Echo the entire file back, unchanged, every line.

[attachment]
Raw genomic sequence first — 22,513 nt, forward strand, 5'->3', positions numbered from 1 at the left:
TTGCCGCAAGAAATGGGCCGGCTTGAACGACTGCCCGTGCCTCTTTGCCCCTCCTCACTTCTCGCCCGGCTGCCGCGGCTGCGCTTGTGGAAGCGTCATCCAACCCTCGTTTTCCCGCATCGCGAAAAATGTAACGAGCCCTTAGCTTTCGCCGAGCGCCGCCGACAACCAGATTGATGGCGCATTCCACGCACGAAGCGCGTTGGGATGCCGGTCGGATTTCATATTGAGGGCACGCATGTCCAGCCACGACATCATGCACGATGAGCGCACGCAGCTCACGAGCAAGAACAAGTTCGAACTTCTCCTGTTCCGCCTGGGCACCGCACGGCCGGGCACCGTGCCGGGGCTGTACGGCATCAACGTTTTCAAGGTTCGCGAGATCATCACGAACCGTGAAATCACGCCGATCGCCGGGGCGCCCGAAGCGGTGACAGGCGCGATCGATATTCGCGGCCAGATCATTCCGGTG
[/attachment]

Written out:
Raw genomic sequence first — 22,513 nt, forward strand, 5'->3', positions numbered from 1 at the left:
TTGCCGCAAGAAATGGGCCGGCTTGAACGACTGCCCGTGCCTCTTTGCCCCTCCTCACTTCTCGCCCGGCTGCCGCGGCTGCGCTTGTGGAAGCGTCATCCAACCCTCGTTTTCCCGCATCGCGAAAAATGTAACGAGCCCTTAGCTTTCGCCGAGCGCCGCCGACAACCAGATTGATGGCGCATTCCACGCACGAAGCGCGTTGGGATGCCGGTCGGATTTCATATTGAGGGCACGCATGTCCAGCCACGACATCATGCACGATGAGCGCACGCAGCTCACGAGCAAGAACAAGTTCGAACTTCTCCTGTTCCGCCTGGGCACCGCACGGCCGGGCACCGTGCCGGGGCTGTACGGCATCAACGTTTTCAAGGTTCGCGAGATCATCACGAACCGTGAAATCACGCCGATCGCCGGGGCGCCCGAAGCGGTGACAGGCGCGATCGATATTCGCGGCCAGATCATTCCGGTG